by Jarrett Hoffman
Twenty-some audience members mostly lined the bar. Soup and pretzel bites were eaten, and little kitchen clangs were heard. It might have been the most laid-back setting of any concert. And — not but — the music was excellent, as the Verditas Quartet thrilled Cleveland’s BOP STOP Sunday night with quartets by Haydn, Beethoven, and Dvořák — and their own personality.
Most people didn’t even realize the Verditas had entered the room when they did. The quartet’s unassuming entrance preceded a strong performance of Haydn’s “Emperor” Quartet, op. 76, no. 3. Yun-Tin Lee, first violinist on the piece (he would switch places with Jeffrey Zehngut for the remainder of the concert), was an impressive interpretive leader, crafting cheeky pauses of perfect length and pacing the group through fresh phrasing. A lovely second-movement duet between the two violinists, both members of The Cleveland Orchestra, showed off their rapport.
Cellist Daniel Pereira seemed the heart and soul of the group. His expressive, at times atmospheric playing seemed to pull the group’s heartbeats together. His crescendos had an extraordinary warmth.
Pereira also took up the mic, matching the lightness in the room with funny interludes. He introduced “the members of the band,” who laughed at the tags they earned from him: “the one and only…our amazing…the famous…” When they returned from intermission to play Dvořák’s “American Quartet,” op. 96, he said, “It’s a dream of ours to see the audience drinking while we play,” adding, “we’re a little jealous.”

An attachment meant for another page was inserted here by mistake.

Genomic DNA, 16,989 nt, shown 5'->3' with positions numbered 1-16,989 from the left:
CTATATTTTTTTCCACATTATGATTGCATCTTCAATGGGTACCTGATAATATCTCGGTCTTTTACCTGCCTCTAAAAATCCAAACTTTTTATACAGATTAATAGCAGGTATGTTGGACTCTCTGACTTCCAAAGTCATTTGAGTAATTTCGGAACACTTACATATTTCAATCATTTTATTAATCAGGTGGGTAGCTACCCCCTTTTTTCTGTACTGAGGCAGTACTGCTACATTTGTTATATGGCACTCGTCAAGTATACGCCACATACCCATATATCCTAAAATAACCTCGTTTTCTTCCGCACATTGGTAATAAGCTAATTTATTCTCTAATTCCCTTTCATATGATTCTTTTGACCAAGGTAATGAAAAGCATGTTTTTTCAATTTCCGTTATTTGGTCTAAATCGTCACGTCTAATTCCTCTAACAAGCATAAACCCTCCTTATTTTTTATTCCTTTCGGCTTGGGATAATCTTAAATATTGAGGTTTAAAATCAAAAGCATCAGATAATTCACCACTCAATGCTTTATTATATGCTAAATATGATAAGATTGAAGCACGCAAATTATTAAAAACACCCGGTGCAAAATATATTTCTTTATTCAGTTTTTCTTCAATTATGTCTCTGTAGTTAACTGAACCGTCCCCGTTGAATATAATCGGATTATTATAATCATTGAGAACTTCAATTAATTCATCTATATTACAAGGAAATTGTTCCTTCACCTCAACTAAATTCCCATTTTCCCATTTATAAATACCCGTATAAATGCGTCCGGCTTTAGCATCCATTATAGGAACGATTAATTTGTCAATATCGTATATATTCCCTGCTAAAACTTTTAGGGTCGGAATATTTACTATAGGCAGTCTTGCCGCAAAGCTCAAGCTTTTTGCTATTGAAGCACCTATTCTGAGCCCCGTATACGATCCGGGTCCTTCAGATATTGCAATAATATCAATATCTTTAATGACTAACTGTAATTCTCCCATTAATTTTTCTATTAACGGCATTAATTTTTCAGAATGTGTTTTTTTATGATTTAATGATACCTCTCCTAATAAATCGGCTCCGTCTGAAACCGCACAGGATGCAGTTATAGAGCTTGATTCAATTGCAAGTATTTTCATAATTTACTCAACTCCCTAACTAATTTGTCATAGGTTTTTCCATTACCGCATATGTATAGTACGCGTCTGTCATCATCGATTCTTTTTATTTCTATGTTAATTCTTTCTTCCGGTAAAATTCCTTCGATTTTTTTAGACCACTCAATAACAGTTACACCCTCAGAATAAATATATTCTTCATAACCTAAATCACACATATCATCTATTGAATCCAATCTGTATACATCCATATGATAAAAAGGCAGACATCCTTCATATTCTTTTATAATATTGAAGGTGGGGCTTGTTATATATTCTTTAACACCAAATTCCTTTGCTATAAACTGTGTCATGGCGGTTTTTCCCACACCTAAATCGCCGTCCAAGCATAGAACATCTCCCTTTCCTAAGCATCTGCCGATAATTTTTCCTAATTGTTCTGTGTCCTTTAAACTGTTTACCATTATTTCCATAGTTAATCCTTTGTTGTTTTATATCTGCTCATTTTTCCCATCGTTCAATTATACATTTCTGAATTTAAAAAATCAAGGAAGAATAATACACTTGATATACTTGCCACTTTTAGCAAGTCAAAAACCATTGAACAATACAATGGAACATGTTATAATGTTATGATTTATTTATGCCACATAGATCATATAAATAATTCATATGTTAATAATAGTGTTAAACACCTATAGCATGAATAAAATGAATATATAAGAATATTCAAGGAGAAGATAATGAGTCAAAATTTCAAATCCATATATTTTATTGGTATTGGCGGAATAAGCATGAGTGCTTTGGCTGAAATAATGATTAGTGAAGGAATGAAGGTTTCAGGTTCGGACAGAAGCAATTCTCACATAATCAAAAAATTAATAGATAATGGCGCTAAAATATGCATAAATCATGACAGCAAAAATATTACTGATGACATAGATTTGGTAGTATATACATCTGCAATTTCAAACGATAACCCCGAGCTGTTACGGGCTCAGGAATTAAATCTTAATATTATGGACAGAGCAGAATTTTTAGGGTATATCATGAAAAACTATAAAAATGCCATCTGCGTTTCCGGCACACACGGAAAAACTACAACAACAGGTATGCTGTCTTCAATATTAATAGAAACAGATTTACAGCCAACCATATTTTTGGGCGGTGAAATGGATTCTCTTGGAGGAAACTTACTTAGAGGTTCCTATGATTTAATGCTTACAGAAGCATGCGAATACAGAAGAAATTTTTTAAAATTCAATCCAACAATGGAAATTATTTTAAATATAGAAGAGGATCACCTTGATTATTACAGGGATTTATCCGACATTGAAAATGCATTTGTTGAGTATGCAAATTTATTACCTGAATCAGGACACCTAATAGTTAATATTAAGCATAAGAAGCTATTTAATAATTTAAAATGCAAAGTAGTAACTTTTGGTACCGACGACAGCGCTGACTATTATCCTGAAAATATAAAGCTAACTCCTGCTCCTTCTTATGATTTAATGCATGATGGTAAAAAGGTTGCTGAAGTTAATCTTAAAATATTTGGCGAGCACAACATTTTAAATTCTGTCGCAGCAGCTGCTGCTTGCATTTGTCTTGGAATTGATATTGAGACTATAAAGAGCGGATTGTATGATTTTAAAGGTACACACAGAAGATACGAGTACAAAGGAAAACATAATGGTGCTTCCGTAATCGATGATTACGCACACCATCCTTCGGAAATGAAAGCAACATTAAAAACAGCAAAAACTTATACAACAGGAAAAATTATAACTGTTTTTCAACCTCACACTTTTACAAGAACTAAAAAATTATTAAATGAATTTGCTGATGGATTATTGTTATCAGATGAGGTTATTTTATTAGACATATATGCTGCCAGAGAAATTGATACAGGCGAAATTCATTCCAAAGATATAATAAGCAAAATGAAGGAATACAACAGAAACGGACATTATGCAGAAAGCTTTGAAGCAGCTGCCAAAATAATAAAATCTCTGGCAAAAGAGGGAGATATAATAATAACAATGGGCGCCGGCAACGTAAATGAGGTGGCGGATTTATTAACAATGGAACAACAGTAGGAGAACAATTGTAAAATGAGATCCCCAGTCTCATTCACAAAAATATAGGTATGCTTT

Some musicians move or flail while they play — you’ve probably seen it. Violist Amber Dimoff, the most stoic of the quartet in body language, was proof that visuals don’t necessarily correlate with musicianship. She shined at the end of the first movement of Dvořák with a brave return of the main theme, and her dying gesture at the end of the second, so faint, was a perfect close.
Beethoven’s String Quartet No. 3 in D showed off Zehngut’s more extroverted first violin playing, perfectly suited to the work’s surprises and drama— like one sudden halt in the first movement, and the piece’s sixty-to-zero ending. The fourth movement delighted at the start, sporting plenty of steam. But as it went on, the group seemed to lose comfort amid the franticness.
They hadn’t quite regained their mojo after intermission. The opening viola solo and a later cello solo in the Dvořák could have used more soloistic zip, while Zehngut’s playing, though beautiful, missed some variety. No matter: the fourth movement seemed the cure. They saddled into a galloping groove, carrying the BOP STOP as listeners on high bar chairs wagged their feet along.
Photo via the Verditas Quartet’s Facebook page.
Published on ClevelandClassical.com January 27, 2015.
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